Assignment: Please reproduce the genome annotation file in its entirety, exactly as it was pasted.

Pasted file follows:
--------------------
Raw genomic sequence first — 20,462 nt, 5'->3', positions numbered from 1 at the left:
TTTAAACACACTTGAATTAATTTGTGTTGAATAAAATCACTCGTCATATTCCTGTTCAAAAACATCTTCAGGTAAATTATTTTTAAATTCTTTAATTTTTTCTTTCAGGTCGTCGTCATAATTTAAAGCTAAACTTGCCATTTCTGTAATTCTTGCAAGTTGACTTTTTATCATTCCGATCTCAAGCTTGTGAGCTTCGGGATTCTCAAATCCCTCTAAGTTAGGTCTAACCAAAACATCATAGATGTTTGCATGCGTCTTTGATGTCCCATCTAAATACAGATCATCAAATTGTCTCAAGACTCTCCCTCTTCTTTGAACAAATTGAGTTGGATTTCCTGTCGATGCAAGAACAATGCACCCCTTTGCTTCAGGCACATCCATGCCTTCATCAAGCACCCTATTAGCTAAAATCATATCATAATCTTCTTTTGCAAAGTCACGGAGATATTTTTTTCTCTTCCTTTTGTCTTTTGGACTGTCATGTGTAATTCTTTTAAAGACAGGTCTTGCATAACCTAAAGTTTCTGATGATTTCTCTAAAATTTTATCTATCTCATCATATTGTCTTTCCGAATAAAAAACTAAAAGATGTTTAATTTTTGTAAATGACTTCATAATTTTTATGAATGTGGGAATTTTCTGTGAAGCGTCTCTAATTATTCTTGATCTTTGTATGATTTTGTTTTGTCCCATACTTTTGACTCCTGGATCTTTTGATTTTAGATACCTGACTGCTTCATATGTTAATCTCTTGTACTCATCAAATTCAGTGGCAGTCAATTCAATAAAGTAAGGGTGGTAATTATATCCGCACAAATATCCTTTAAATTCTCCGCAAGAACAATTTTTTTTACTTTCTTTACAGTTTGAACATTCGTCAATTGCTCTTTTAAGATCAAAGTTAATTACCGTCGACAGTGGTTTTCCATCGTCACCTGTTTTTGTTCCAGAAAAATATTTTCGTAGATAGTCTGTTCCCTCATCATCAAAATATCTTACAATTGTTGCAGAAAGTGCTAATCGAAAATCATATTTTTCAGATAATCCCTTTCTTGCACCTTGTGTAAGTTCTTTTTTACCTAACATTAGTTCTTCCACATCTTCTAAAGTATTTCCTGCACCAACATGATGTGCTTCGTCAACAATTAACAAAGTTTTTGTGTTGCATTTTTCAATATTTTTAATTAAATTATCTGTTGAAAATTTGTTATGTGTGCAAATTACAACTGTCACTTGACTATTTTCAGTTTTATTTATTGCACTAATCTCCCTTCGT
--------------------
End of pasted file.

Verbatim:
Raw genomic sequence first — 20,462 nt, 5'->3', positions numbered from 1 at the left:
TTTAAACACACTTGAATTAATTTGTGTTGAATAAAATCACTCGTCATATTCCTGTTCAAAAACATCTTCAGGTAAATTATTTTTAAATTCTTTAATTTTTTCTTTCAGGTCGTCGTCATAATTTAAAGCTAAACTTGCCATTTCTGTAATTCTTGCAAGTTGACTTTTTATCATTCCGATCTCAAGCTTGTGAGCTTCGGGATTCTCAAATCCCTCTAAGTTAGGTCTAACCAAAACATCATAGATGTTTGCATGCGTCTTTGATGTCCCATCTAAATACAGATCATCAAATTGTCTCAAGACTCTCCCTCTTCTTTGAACAAATTGAGTTGGATTTCCTGTCGATGCAAGAACAATGCACCCCTTTGCTTCAGGCACATCCATGCCTTCATCAAGCACCCTATTAGCTAAAATCATATCATAATCTTCTTTTGCAAAGTCACGGAGATATTTTTTTCTCTTCCTTTTGTCTTTTGGACTGTCATGTGTAATTCTTTTAAAGACAGGTCTTGCATAACCTAAAGTTTCTGATGATTTCTCTAAAATTTTATCTATCTCATCATATTGTCTTTCCGAATAAAAAACTAAAAGATGTTTAATTTTTGTAAATGACTTCATAATTTTTATGAATGTGGGAATTTTCTGTGAAGCGTCTCTAATTATTCTTGATCTTTGTATGATTTTGTTTTGTCCCATACTTTTGACTCCTGGATCTTTTGATTTTAGATACCTGACTGCTTCATATGTTAATCTCTTGTACTCATCAAATTCAGTGGCAGTCAATTCAATAAAGTAAGGGTGGTAATTATATCCGCACAAATATCCTTTAAATTCTCCGCAAGAACAATTTTTTTTACTTTCTTTACAGTTTGAACATTCGTCAATTGCTCTTTTAAGATCAAAGTTAATTACCGTCGACAGTGGTTTTCCATCGTCACCTGTTTTTGTTCCAGAAAAATATTTTCGTAGATAGTCTGTTCCCTCATCATCAAAATATCTTACAATTGTTGCAGAAAGTGCTAATCGAAAATCATATTTTTCAGATAATCCCTTTCTTGCACCTTGTGTAAGTTCTTTTTTACCTAACATTAGTTCTTCCACATCTTCTAAAGTATTTCCTGCACCAACATGATGTGCTTCGTCAACAATTAACAAAGTTTTTGTGTTGCATTTTTCAATATTTTTAATTAAATTATCTGTTGAAAATTTGTTATGTGTGCAAATTACAACTGTCACTTGACTATTTTCAGTTTTATTTATTGCACTAATCTCCCTTCGT